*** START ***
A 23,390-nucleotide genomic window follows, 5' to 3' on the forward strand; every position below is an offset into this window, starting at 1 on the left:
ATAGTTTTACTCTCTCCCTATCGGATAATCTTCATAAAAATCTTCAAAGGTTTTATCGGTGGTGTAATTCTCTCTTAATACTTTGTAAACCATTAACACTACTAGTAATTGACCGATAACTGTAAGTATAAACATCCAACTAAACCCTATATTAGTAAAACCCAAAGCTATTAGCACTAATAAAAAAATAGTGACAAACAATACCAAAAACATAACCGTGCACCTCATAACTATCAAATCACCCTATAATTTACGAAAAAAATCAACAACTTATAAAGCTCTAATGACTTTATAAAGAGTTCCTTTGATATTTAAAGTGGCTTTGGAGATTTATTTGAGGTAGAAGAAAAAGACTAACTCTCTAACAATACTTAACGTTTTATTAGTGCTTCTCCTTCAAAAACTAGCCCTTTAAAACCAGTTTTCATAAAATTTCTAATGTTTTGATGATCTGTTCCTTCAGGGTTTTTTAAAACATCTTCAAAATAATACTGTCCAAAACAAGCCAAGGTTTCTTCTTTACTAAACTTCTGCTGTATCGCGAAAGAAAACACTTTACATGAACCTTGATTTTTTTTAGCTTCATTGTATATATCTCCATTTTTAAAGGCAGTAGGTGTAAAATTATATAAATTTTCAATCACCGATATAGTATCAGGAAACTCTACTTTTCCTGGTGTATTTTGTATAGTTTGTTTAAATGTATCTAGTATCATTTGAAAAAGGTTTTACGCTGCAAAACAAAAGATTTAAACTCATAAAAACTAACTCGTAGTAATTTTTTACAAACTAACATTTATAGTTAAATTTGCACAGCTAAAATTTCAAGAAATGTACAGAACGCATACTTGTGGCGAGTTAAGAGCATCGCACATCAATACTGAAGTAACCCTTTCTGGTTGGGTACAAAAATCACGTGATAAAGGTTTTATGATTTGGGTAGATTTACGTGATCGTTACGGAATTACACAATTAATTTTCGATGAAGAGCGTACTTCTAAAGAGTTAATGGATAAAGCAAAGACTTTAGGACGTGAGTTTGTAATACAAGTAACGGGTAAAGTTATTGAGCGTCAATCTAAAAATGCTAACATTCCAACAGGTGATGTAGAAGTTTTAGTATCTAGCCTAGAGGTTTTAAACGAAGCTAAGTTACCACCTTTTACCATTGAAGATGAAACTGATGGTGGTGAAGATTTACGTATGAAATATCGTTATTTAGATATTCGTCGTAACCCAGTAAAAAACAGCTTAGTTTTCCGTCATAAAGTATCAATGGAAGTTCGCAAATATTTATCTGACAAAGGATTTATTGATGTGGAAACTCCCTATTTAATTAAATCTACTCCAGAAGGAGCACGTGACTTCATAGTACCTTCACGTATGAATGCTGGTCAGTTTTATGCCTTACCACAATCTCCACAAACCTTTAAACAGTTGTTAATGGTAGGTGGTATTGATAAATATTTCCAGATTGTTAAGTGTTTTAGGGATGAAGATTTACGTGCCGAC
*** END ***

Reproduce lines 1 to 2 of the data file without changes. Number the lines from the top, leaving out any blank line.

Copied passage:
A 23,390-nucleotide genomic window follows, 5' to 3' on the forward strand; every position below is an offset into this window, starting at 1 on the left:
ATAGTTTTACTCTCTCCCTATCGGATAATCTTCATAAAAATCTTCAAAGGTTTTATCGGTGGTGTAATTCTCTCTTAATACTTTGTAAACCATTAACACTACTAGTAATTGACCGATAACTGTAAGTATAAACATCCAACTAAACCCTATATTAGTAAAACCCAAAGCTATTAGCACTAATAAAAAAATAGTGACAAACAATACCAAAAACATAACCGTGCACCTCATAACTATCAAATCACCCTATAATTTACGAAAAAAATCAACAACTTATAAAGCTCTAATGACTTTATAAAGAGTTCCTTTGATATTTAAAGTGGCTTTGGAGATTTATTTGAGGTAGAAGAAAAAGACTAACTCTCTAACAATACTTAACGTTTTATTAGTGCTTCTCCTTCAAAAACTAGCCCTTTAAAACCAGTTTTCATAAAATTTCTAATGTTTTGATGATCTGTTCCTTCAGGGTTTTTTAAAACATCTTCAAAATAATACTGTCCAAAACAAGCCAAGGTTTCTTCTTTACTAAACTTCTGCTGTATCGCGAAAGAAAACACTTTACATGAACCTTGATTTTTTTTAGCTTCATTGTATATATCTCCATTTTTAAAGGCAGTAGGTGTAAAATTATATAAATTTTCAATCACCGATATAGTATCAGGAAACTCTACTTTTCCTGGTGTATTTTGTATAGTTTGTTTAAATGTATCTAGTATCATTTGAAAAAGGTTTTACGCTGCAAAACAAAAGATTTAAACTCATAAAAACTAACTCGTAGTAATTTTTTACAAACTAACATTTATAGTTAAATTTGCACAGCTAAAATTTCAAGAAATGTACAGAACGCATACTTGTGGCGAGTTAAGAGCATCGCACATCAATACTGAAGTAACCCTTTCTGGTTGGGTACAAAAATCACGTGATAAAGGTTTTATGATTTGGGTAGATTTACGTGATCGTTACGGAATTACACAATTAATTTTCGATGAAGAGCGTACTTCTAAAGAGTTAATGGATAAAGCAAAGACTTTAGGACGTGAGTTTGTAATACAAGTAACGGGTAAAGTTATTGAGCGTCAATCTAAAAATGCTAACATTCCAACAGGTGATGTAGAAGTTTTAGTATCTAGCCTAGAGGTTTTAAACGAAGCTAAGTTACCACCTTTTACCATTGAAGATGAAACTGATGGTGGTGAAGATTTACGTATGAAATATCGTTATTTAGATATTCGTCGTAACCCAGTAAAAAACAGCTTAGTTTTCCGTCATAAAGTATCAATGGAAGTTCGCAAATATTTATCTGACAAAGGATTTATTGATGTGGAAACTCCCTATTTAATTAAATCTACTCCAGAAGGAGCACGTGACTTCATAGTACCTTCACGTATGAATGCTGGTCAGTTTTATGCCTTACCACAATCTCCACAAACCTTTAAACAGTTGTTAATGGTAGGTGGTATTGATAAATATTTCCAGATTGTTAAGTGTTTTAGGGATGAAGATTTACGTGCCGAC